If you want to reach people who are not listening, it can feel like an overwhelming, impossible task. There are a few reasons people don’t listen:
- The world is noisy so as a defense mechanism, they can’t listen to everything. Instead they pick and choose what they want.
- They tune out messaging that’s beyond their shrinking attention span. Say too much, and they end up not listening.
- They ignore content delivered by someone perceived as unneeded or irrelevant. Perception is critical to getting someone to pay attention.
So is the church doomed? Sadly, our ministries often violate all three. It’s no wonder our communities stopped listening years ago. Let’s fix that.
How can the church reach people not listening? We need to pursue a brief interaction — just to get them to look up and listen for a short time. If done correctly, it will help them understand we are relevant and needed.
3 steps to improve listening
Here are 3 steps to helping them listen again:
Say their name. Even in a loud room, if someone says your first name, it breaks through and gets your attention. That’s why good conversationalists naturally use names when they meet people. But how does the church do this for a group? It’s fairly easy. Ensure you understand the stereotypical group (communication persona) that needs to hear what you’re saying, and identify what they call themselves. This persona’s name needs to preface important messaging (i.e., “Parents with young kids? We have a night out for you.”).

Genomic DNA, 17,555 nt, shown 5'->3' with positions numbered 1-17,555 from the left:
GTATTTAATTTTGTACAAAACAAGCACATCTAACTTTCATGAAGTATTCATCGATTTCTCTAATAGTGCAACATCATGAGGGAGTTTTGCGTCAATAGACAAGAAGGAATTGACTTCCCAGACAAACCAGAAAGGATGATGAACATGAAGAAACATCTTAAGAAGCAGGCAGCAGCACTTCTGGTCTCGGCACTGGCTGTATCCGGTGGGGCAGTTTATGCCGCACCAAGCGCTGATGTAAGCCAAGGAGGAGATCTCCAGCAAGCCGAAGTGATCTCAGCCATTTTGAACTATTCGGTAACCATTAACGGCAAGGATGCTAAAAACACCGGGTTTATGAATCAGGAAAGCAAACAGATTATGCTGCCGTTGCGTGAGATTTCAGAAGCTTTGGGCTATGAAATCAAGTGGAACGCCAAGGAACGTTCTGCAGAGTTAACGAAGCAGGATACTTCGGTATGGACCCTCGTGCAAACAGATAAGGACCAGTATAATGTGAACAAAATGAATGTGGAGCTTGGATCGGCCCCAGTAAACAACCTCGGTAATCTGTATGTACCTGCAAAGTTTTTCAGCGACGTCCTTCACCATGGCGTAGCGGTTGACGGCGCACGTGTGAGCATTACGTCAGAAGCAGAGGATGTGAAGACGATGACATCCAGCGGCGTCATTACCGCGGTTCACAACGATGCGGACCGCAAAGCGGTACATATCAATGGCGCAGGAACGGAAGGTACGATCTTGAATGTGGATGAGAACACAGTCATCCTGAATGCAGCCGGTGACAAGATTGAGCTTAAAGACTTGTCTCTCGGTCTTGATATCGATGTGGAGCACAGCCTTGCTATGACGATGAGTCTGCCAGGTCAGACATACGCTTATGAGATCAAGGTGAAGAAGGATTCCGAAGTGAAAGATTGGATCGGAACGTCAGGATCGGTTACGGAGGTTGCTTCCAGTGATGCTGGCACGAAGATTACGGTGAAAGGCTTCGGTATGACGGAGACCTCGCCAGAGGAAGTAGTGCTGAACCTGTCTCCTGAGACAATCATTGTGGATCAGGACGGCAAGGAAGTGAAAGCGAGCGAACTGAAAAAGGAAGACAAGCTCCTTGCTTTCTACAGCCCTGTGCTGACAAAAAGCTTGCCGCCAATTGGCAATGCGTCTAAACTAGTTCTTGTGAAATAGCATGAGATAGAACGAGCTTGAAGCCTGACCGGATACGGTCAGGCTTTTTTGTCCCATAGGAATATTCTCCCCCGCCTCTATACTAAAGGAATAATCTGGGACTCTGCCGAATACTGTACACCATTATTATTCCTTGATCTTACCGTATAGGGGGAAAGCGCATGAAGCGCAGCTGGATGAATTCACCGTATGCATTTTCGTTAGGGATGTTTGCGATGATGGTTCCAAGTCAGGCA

Speak their pain. When you care for your persona (that sought-after stereotypical group) like God commanded us to, you must understand what they’re struggling with. To reach people not listening, you need to talk about their pain, concern or challenging goal. In a crowded room with lots of talk, simply mentioning “back pain” will instantly gain the attention of those who have been afflicted with back pain. It demonstrates that you understand them. The church needs to identify their persona’s needs, concerns and goals and weave those items into the messaging (i.e., “Parents of young kids, we know you want the best for your child, so we’ve created a short video with daily tips just for you.”).
Solutions to proclaim. If you quickly pivot from saying their name and speaking their pain to suggesting a surprising solution, you will certainly hold their interest. This requires the church to couple solutions to prominent felt needs once their engagement is gained (i.e., “Parent, it’s difficult to raise children, but the church wants to give you free access to entertaining videos that teach Bible principles.”).
EDITOR’S NOTE — Mark MacDonald is communication pastor, speaker, consultant, bestselling author, church branding strategist for BeKnownforSomething.com and executive director of the Center for Church Communication.